Letters from the week of October 31, 2002

The Third Man 

Letters from the week of October 31, 2002

Bite the ballot: Except for one little problem, Allie Johnson's article on the Jackson County Executive campaign is a must-read for every intelligent voter ("She Rules," October 24). Unfortunately, the article omits any mention of the third candidate in the race: the experienced and well-qualified former city councilman and Yale graduate; recently elected 14th Ward Committeeman for the Democratic Party and Republican Party and Libertarian Party and Reform Party; leader of the loyal opposition to Kansas City's ruling establishments (both black and white); and year-round political activist -- Richard Charles Tolbert.

And before anyone argues that third-party candidates never win, please remember the case of Jesse Ventura in the Minnesota governor's race of 1998.

I've been recommending Allie Johnson's article to everyone because it offers an explanation of why only Jackson County, among the many local governments of this area, cannot handle routine government functions -- such as keeping accurate real estate and assessment records -- by pointing out that many Jackson County contracts are issued with patronage in mind. Also, the article clearly indicates important differences between the other two candidates on social issues, such as gay rights and abortion.

Allie Johnson is not alone in excluding lesser-known candidates. The Kansas City Star and the television stations routinely exclude candidates who have played by the rules and met the requirements to get on the printed ballot. These exclusions are not only unfair to the candidates; they are unfair to voters, who need information on all of the candidates in order to make intelligent choices.
Richard Charles Tolbert
Kansas City, Missouri


Best Test
Davis cut: Regarding the Best of Kansas City issue (October 17), in which Bob Davis was named the Best Play-by-Play Broadcaster: You must be joking! I don't know what is the most grating: the perpetual Davis sore-throat hoarseness, the bombastic nature of his broadcasts or the crybaby excuses (I'll grant that those are mostly Max Falkenstein's) after any KU basketball loss.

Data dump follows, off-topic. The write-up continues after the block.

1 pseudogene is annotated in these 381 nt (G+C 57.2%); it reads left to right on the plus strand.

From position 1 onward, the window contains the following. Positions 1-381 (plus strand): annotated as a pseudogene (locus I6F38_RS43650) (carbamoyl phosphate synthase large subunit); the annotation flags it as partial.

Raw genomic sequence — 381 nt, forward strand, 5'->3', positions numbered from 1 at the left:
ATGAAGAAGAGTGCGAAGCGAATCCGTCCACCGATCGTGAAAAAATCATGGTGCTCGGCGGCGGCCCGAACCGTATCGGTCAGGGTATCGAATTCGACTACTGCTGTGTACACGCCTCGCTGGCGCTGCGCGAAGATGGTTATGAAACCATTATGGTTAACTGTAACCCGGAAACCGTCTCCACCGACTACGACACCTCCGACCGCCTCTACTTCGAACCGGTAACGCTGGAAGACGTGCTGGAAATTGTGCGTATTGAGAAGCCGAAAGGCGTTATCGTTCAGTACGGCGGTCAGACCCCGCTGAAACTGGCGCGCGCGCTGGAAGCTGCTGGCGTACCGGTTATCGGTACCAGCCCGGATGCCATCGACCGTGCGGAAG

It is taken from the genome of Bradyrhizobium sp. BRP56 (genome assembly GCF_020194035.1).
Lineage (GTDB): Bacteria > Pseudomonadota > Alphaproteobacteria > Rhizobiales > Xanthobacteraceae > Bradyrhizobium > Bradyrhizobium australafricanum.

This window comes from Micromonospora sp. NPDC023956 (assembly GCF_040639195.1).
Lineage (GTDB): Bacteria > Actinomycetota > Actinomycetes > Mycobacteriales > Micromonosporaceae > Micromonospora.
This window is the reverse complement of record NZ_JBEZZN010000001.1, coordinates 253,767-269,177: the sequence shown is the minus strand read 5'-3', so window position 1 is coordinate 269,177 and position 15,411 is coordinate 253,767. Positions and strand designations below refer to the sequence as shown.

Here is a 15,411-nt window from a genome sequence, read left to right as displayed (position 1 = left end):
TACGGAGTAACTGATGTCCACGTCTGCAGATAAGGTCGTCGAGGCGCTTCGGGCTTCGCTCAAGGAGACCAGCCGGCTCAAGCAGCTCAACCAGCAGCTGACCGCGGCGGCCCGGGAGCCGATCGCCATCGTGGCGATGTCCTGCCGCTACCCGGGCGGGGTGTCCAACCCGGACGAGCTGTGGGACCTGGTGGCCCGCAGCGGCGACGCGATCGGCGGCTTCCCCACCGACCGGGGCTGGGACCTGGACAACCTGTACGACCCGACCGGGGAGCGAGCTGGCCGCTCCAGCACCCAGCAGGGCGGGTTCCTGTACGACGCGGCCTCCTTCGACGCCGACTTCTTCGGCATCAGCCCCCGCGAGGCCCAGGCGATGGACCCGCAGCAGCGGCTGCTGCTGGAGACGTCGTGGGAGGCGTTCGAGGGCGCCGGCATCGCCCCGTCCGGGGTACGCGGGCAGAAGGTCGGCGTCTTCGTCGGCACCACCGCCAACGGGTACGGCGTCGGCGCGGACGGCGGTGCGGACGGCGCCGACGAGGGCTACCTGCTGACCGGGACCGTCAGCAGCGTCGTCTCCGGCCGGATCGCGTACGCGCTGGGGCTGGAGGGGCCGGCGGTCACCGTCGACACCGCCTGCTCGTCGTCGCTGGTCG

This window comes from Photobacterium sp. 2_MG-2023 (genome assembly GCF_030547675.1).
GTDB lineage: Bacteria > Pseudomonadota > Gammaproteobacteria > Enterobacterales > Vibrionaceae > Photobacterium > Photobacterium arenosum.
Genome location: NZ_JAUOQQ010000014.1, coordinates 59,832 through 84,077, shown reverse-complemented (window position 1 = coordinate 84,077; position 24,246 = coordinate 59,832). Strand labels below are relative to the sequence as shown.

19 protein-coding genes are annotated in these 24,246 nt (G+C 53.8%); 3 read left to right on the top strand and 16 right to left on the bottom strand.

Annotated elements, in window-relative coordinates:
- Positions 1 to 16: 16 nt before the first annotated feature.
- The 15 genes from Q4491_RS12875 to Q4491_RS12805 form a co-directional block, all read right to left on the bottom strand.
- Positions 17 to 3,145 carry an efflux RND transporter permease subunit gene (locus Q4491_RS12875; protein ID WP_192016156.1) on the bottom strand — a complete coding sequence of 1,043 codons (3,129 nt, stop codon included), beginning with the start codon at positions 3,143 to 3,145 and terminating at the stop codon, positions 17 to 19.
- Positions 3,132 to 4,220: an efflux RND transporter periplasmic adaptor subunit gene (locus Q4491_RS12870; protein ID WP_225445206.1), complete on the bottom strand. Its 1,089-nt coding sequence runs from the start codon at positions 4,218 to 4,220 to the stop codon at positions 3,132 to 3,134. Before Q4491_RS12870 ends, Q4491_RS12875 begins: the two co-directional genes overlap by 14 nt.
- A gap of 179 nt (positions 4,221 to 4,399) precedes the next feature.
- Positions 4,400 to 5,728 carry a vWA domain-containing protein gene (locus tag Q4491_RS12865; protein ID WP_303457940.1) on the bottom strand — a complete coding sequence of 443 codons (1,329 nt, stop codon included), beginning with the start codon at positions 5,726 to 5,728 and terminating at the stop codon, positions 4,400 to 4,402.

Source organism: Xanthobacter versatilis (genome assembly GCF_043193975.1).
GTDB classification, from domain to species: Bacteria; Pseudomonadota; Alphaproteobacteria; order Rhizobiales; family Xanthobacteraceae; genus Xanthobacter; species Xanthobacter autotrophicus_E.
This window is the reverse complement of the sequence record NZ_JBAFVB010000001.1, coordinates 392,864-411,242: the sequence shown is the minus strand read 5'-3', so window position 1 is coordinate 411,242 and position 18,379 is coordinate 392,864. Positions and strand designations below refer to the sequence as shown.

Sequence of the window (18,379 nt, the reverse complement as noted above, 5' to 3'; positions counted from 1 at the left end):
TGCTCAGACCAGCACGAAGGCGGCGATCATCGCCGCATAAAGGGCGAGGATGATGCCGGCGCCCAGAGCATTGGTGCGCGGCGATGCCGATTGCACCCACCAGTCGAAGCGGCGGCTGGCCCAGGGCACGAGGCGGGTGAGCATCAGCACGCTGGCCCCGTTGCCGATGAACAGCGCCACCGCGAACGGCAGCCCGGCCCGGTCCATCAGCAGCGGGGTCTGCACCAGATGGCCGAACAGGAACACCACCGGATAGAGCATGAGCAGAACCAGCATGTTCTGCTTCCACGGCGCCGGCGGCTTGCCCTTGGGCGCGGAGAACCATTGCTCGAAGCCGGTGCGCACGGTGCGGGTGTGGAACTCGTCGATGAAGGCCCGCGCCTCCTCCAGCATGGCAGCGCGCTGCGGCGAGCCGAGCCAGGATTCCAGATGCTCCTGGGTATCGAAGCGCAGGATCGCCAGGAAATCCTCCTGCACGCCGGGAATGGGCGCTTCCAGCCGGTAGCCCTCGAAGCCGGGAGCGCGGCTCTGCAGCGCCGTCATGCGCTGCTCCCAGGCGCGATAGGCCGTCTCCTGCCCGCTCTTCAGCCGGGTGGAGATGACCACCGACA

Sure, no Missouri fans complain about his Royals baseball work because nobody -- Tiger fans or otherwise -- watches or cares about the Royals. Baseball games have an understated quality and pace that is matched by good baseball broadcasters; see Jack Buck (may he rest in peace), Ernie Harwell, Bob Costas and sometimes Vin Scully. Listening to Bob Davis do baseball in his overly caffeinated style -- "BELTRAN MAKES THE CATCH!!!!" (a routine fly that Carlos jogged ten feet to glove, ending an inconsequential third inning) -- is enough to make one switch to Denny Matthews, and I doubt Denny is a threat for the Hall of Fame.

The next time KU plays MU in basketball, tune in to the KU broadcast. He'll describe how Drew (he loves to use first names and assumes all listeners know them) comes "with the rebound ... off to Heinrich ... scores!" Then switch to Mike Kelly and the MU broadcast: "Gilbert crosses the timeline, at the top of the key, dribbles right, passes to Rush, Kareem in the right corner, pump fake, dribble drive, finger roll good!" Kelly gives so much more information and is so much smoother, there's truly no comparison. Take the test, and I'm sure you'll agree.
Tim Barry
Lathrop, Missouri

Nun sense: Congratulations on the best Best of Kansas City issue ever! Instead of the usual popularity contest, it's a fascinating compilation of personal and sometimes arcane observations about the real heart of our city.

Like "Best Nuns: Sisters of Loretto." You're right about their passion and conviction. And did you know there's still a school in Kansas City that teaches critical thinking and social responsibility in the Loretto tradition? It's Kansas City Academy, a fully accredited grade-six-through-twelve independent school that was founded in 1984 by a handful of committed Loretto educators and parents when that school closed.